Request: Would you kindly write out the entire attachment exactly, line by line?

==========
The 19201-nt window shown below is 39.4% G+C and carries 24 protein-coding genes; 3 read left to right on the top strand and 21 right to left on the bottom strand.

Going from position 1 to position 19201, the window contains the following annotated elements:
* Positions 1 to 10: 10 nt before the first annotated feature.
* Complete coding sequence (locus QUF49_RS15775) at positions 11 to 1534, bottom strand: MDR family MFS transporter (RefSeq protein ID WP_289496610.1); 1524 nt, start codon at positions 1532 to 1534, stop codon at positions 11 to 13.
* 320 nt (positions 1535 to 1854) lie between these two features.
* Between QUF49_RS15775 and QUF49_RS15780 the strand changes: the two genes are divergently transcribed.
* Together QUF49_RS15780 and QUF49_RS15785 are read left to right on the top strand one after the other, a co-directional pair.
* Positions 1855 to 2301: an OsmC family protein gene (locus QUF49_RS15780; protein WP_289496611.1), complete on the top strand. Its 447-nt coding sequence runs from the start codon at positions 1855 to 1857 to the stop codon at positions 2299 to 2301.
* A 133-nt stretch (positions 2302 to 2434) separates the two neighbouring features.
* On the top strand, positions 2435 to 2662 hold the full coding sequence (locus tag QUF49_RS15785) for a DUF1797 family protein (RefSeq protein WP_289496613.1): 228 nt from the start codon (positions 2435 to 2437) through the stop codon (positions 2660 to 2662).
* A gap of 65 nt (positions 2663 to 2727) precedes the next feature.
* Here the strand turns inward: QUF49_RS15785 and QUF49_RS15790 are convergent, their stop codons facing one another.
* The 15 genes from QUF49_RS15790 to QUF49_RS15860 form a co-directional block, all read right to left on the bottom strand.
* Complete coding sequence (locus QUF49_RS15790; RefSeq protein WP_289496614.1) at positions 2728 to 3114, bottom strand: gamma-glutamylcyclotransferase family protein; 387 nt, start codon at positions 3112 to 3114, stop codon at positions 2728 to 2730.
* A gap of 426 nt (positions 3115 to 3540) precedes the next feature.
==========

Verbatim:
The 19201-nt window shown below is 39.4% G+C and carries 24 protein-coding genes; 3 read left to right on the top strand and 21 right to left on the bottom strand.

Going from position 1 to position 19201, the window contains the following annotated elements:
* Positions 1 to 10: 10 nt before the first annotated feature.
* Complete coding sequence (locus QUF49_RS15775) at positions 11 to 1534, bottom strand: MDR family MFS transporter (RefSeq protein ID WP_289496610.1); 1524 nt, start codon at positions 1532 to 1534, stop codon at positions 11 to 13.
* 320 nt (positions 1535 to 1854) lie between these two features.
* Between QUF49_RS15775 and QUF49_RS15780 the strand changes: the two genes are divergently transcribed.
* Together QUF49_RS15780 and QUF49_RS15785 are read left to right on the top strand one after the other, a co-directional pair.
* Positions 1855 to 2301: an OsmC family protein gene (locus QUF49_RS15780; protein WP_289496611.1), complete on the top strand. Its 447-nt coding sequence runs from the start codon at positions 1855 to 1857 to the stop codon at positions 2299 to 2301.
* A 133-nt stretch (positions 2302 to 2434) separates the two neighbouring features.
* On the top strand, positions 2435 to 2662 hold the full coding sequence (locus tag QUF49_RS15785) for a DUF1797 family protein (RefSeq protein WP_289496613.1): 228 nt from the start codon (positions 2435 to 2437) through the stop codon (positions 2660 to 2662).
* A gap of 65 nt (positions 2663 to 2727) precedes the next feature.
* Here the strand turns inward: QUF49_RS15785 and QUF49_RS15790 are convergent, their stop codons facing one another.
* The 15 genes from QUF49_RS15790 to QUF49_RS15860 form a co-directional block, all read right to left on the bottom strand.
* Complete coding sequence (locus QUF49_RS15790; RefSeq protein WP_289496614.1) at positions 2728 to 3114, bottom strand: gamma-glutamylcyclotransferase family protein; 387 nt, start codon at positions 3112 to 3114, stop codon at positions 2728 to 2730.
* A gap of 426 nt (positions 3115 to 3540) precedes the next feature.